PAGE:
"Lord of Misrule" won the National Book Award for fiction, which goes down as a loss in my ledger. I picked "Great House" for the prestigious award.
But I've never felt better about losing than I was when, while watching the live Twitter feed of the announcement with J.G. (trust me, our lives really aren't that dull the rest of the year) the big news was delivered in under 140 characters.
I loved the book, and was THIS close to picking it. But, as I told J.G. while Thursday morning quarterbacking afterward, I backed off for two reasons.
One, the ending was too neat. I'm one of those oddballs who prefers an ending -- I can't explain why -- that contains an element of huh-ness.
Two, and this was the biggest one, I have a thorough, near-expert understanding of the novel's subject, horse racing. I love the sport, grew up surrounded by it, and immersed myself in it as part of my work for 10 years. I could hardly wait for the book to show up in my mailbox, and finally on Monday it did.
What impressed me with "Lord," beyond the richness of the writing and compelling storyline, was author Jaimy Gordon's expert command of the race track's language and inner workings. I was awed, and told J.G. as I was reading that I thought the layman might have trouble with the terminology, much of which went undefined and was left to the reader's imagination to figure out.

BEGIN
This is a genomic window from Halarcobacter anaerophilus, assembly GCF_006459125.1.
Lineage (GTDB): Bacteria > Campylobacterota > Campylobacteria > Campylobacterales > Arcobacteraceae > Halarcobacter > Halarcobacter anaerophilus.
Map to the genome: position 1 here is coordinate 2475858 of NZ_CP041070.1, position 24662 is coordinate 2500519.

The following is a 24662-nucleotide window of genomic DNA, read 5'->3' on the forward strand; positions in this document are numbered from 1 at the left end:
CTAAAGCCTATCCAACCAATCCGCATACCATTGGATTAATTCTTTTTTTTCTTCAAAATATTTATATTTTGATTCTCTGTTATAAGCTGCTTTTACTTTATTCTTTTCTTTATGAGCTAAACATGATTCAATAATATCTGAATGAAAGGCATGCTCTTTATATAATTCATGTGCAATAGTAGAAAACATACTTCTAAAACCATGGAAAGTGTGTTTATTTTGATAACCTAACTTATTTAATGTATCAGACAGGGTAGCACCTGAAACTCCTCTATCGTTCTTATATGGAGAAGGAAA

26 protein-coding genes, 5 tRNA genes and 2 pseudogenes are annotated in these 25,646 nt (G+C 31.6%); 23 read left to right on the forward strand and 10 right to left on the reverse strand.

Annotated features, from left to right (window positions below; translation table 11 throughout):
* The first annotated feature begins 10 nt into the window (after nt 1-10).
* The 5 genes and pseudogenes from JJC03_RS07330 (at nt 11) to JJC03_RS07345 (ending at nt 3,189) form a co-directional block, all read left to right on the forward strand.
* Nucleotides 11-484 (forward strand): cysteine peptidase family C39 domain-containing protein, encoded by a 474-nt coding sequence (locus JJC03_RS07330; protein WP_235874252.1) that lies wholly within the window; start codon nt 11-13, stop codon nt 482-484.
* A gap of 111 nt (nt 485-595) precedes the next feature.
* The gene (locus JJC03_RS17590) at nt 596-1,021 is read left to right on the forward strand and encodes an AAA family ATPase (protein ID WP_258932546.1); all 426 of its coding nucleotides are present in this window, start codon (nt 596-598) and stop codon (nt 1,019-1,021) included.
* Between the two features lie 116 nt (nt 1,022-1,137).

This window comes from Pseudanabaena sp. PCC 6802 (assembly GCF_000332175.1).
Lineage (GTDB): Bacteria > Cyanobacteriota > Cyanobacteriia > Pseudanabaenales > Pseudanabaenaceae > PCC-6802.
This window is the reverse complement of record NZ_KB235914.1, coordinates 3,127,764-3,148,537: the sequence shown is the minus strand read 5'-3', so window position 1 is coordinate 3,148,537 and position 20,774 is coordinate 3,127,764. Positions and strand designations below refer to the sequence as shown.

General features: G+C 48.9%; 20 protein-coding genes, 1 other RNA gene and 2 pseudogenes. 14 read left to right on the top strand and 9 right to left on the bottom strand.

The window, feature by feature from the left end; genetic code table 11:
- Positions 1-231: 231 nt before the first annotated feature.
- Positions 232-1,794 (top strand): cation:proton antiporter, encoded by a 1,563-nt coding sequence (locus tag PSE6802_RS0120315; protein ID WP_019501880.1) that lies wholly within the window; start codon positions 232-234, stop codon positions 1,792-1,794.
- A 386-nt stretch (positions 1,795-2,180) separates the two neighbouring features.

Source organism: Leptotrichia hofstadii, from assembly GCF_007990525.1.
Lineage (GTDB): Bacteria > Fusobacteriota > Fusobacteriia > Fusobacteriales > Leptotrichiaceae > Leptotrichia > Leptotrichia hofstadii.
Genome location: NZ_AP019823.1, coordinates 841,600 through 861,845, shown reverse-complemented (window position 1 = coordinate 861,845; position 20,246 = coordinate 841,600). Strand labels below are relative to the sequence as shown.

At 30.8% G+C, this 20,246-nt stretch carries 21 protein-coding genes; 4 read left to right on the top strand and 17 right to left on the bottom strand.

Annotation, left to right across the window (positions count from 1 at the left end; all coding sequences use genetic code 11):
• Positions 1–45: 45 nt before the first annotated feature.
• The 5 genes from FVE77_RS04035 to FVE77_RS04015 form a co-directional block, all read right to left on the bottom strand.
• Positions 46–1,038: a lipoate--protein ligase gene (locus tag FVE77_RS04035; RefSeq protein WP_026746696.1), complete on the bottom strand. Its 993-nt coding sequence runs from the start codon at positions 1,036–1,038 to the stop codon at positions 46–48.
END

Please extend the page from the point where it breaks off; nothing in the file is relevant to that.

I know what a "spitbox" is and what it means when someone says a claiming horse is in "jail." I know where the "frog" is located on a horse's body. I can tell you what "bute" does and why the wagering odds on a horse would suddenly plunge from 22 to 6 in a single flash of the toteboard. But most readers -- and the book award judges -- probably don't, and I figured that would be a points against.
I wanted "Lord" to win. Boy, how I did. But I thought my affection for the novel was swayed greatly by my interest in the sport. And so I bet against, if you will, because one of the first lessons learned at a race track is that one should never bet with the heart. So much for that.